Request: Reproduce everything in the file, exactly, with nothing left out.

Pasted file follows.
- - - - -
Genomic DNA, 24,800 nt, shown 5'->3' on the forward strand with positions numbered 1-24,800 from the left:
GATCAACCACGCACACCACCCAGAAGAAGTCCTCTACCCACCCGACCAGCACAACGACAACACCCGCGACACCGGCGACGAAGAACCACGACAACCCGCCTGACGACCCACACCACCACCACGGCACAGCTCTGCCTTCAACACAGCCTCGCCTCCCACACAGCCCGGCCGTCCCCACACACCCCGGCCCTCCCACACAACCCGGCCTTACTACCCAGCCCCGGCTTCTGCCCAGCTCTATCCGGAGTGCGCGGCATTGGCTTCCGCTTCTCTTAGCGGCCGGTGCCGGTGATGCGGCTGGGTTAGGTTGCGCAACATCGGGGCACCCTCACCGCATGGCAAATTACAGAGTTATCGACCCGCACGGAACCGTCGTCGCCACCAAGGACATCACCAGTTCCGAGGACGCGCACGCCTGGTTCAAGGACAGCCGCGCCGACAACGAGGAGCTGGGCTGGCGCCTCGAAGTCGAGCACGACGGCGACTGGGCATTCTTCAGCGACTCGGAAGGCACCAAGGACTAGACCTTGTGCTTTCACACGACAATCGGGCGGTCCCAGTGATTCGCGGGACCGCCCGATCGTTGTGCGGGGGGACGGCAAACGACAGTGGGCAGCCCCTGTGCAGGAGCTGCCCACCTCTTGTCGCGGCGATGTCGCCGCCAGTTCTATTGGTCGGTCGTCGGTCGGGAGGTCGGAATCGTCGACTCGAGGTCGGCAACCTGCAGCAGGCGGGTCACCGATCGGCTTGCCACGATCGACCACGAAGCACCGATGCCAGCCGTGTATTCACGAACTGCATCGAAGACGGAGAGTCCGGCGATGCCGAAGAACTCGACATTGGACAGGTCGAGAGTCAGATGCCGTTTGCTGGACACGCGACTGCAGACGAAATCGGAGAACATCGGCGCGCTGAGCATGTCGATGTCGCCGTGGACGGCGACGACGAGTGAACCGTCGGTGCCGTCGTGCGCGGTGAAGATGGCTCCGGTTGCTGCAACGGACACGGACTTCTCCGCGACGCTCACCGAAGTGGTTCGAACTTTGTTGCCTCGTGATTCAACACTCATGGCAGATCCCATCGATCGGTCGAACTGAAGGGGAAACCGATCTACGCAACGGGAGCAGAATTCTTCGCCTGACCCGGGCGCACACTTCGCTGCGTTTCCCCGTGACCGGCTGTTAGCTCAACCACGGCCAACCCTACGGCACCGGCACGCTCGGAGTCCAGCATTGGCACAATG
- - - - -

Genomic DNA, 24,800 nt, shown 5'->3' on the forward strand with positions numbered 1-24,800 from the left:
GATCAACCACGCACACCACCCAGAAGAAGTCCTCTACCCACCCGACCAGCACAACGACAACACCCGCGACACCGGCGACGAAGAACCACGACAACCCGCCTGACGACCCACACCACCACCACGGCACAGCTCTGCCTTCAACACAGCCTCGCCTCCCACACAGCCCGGCCGTCCCCACACACCCCGGCCCTCCCACACAACCCGGCCTTACTACCCAGCCCCGGCTTCTGCCCAGCTCTATCCGGAGTGCGCGGCATTGGCTTCCGCTTCTCTTAGCGGCCGGTGCCGGTGATGCGGCTGGGTTAGGTTGCGCAACATCGGGGCACCCTCACCGCATGGCAAATTACAGAGTTATCGACCCGCACGGAACCGTCGTCGCCACCAAGGACATCACCAGTTCCGAGGACGCGCACGCCTGGTTCAAGGACAGCCGCGCCGACAACGAGGAGCTGGGCTGGCGCCTCGAAGTCGAGCACGACGGCGACTGGGCATTCTTCAGCGACTCGGAAGGCACCAAGGACTAGACCTTGTGCTTTCACACGACAATCGGGCGGTCCCAGTGATTCGCGGGACCGCCCGATCGTTGTGCGGGGGGACGGCAAACGACAGTGGGCAGCCCCTGTGCAGGAGCTGCCCACCTCTTGTCGCGGCGATGTCGCCGCCAGTTCTATTGGTCGGTCGTCGGTCGGGAGGTCGGAATCGTCGACTCGAGGTCGGCAACCTGCAGCAGGCGGGTCACCGATCGGCTTGCCACGATCGACCACGAAGCACCGATGCCAGCCGTGTATTCACGAACTGCATCGAAGACGGAGAGTCCGGCGATGCCGAAGAACTCGACATTGGACAGGTCGAGAGTCAGATGCCGTTTGCTGGACACGCGACTGCAGACGAAATCGGAGAACATCGGCGCGCTGAGCATGTCGATGTCGCCGTGGACGGCGACGACGAGTGAACCGTCGGTGCCGTCGTGCGCGGTGAAGATGGCTCCGGTTGCTGCAACGGACACGGACTTCTCCGCGACGCTCACCGAAGTGGTTCGAACTTTGTTGCCTCGTGATTCAACACTCATGGCAGATCCCATCGATCGGTCGAACTGAAGGGGAAACCGATCTACGCAACGGGAGCAGAATTCTTCGCCTGACCCGGGCGCACACTTCGCTGCGTTTCCCCGTGACCGGCTGTTAGCTCAACCACGGCCAACCCTACGGCACCGGCACGCTCGGAGTCCAGCATTGGCACAATG